Journal of Construction Engineering

Journal of Construction Engineering / 2015 / Article

Research Article | Open Access

Volume 2015 |Article ID 203468 |

Azadeh Sohrabinejad, Mehdi Rahimi, "Risk Determination, Prioritization, and Classifying in Construction Project Case Study: Gharb Tehran Commercial-Administrative Complex", Journal of Construction Engineering, vol. 2015, Article ID 203468, 10 pages, 2015.

Risk Determination, Prioritization, and Classifying in Construction Project Case Study: Gharb Tehran Commercial-Administrative Complex

Academic Editor: Eric Lui
Received26 May 2015
Revised18 Aug 2015
Accepted08 Sep 2015
Published13 Oct 2015


Construction projects play an important role in infrastructure projects in developing countries. According to type, size, and complexity of the project, the number and importance of each risk could be different and many projects cannot reach the project goals due to exposure to multiple risks. Many papers have been published on the subject of risk management in construction projects; unfortunately most of them have not been implemented in practical conditions. The aim of this study is to identify and prioritize risks in construction projects. The classical approach used probability and impact for risk assessment, but these criteria do not sufficiently address all aspects of projects risks and there might be a relationship between different criteria. This study proposes the hierarchical dependencies between criteria. A case study of construction project is presented to illustrate performance and usage of the proposed model. Utilizing library studies and interview with experts, managers, and specialists, decision criteria were identified through brain storming. Risks were categorized by the experts into eleven risks. Important risks were evaluated based on the fuzzy ANP, fuzzy DEMATEL, and fuzzy TOPSIS methods. The proposed model is more suitable than the traditional decision-making methods in prioritizing risk concerning cost, time, and quality.

1. Introduction

The risk management can be defined as a process to identify, analyze, and respond to project risks in order to enhance opportunities and reduce threats affecting the objectives of the project. The first step of risk management is risk identification and the next steps can be risk analysis, risk prioritization, and selecting appropriate strategy for dealing with risks.

Construction projects are very risky due to the amount of money invested in them which shows the necessity of identification of risk drivers, the level of each risk effect, intensity of the influence of the risk on the project, and the probability of each risk. Finally, based on these evidences, the appropriate action should be selected by project managers to reduce the loss of projects.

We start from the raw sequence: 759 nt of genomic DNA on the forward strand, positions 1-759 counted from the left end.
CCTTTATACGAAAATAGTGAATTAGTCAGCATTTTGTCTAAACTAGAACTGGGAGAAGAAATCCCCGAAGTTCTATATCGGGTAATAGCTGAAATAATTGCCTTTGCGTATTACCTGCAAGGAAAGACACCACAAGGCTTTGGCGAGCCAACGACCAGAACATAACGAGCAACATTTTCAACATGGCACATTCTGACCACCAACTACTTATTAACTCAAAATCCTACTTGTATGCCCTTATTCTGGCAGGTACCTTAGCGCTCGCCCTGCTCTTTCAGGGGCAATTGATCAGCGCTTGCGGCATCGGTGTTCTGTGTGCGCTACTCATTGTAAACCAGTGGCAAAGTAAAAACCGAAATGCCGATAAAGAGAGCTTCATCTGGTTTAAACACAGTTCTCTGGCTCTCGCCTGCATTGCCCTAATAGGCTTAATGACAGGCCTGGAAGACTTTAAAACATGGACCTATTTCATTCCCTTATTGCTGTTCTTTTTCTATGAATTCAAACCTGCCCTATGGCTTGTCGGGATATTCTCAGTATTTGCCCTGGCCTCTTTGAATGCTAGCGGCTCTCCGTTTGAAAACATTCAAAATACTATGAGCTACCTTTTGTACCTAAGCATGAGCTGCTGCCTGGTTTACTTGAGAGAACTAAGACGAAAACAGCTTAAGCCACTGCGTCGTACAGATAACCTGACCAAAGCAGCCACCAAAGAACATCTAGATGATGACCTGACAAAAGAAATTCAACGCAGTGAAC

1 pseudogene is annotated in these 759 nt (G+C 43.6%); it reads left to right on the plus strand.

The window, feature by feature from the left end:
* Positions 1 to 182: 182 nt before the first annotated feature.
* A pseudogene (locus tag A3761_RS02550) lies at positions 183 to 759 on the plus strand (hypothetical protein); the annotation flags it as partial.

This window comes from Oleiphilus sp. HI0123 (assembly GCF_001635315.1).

In the case that project managers encounter lots of risk drivers, fuzzy technique is a suitable solution for risk management. Additionally, using fuzzy technique is very helpful to manage uncertain conditions. One of the characteristics of our model in this research is that all aspects of the projects are concerned which is very important in mega projects. Cost, time, and quality are the main elements of project success which should be concerned.

In this paper, by using fuzzy technique, we tried to present a method to identify and prioritize project risks in the Project Life Cycle of construction projects and consequently help managers in decision-making. As a case study, we used a construction project in the west of Tehran and based on the project owner request we do not disclose the company’s information. In following sections, firstly, problem statement and importance of research are described. Secondly, a brief review of literature in risk management, risk identification, and fuzzy technique is done. As our research methodology, we used ANP to define appropriate weight for each factor, DEMATEL to identify network of criteria and also a supporter of ANP method, and finally TOPSIS to rank subcriteria.

2. Literature Review

Risk is an event or a probable situation, the occurrence of which can have effect on project objectives [1]. The occurrence of a risk may have different reasons like economic fluctuation, financial crisis, social changes, and political issues. Also changes in stockholder relationship can be very effective in increasing or decreasing the risk level in projects [2].

Although every construction project has different risks, there are lots of common risks among construction projects. Every project has three main items of cost, time plan, and quality in its objectives and related risks to them are the most common risks.

The construction industry is one of the most important criteria in a country development. Establishment of all infrastructures like roads, power plants, mega projects, and so many other projects needs construction as a part of it [3].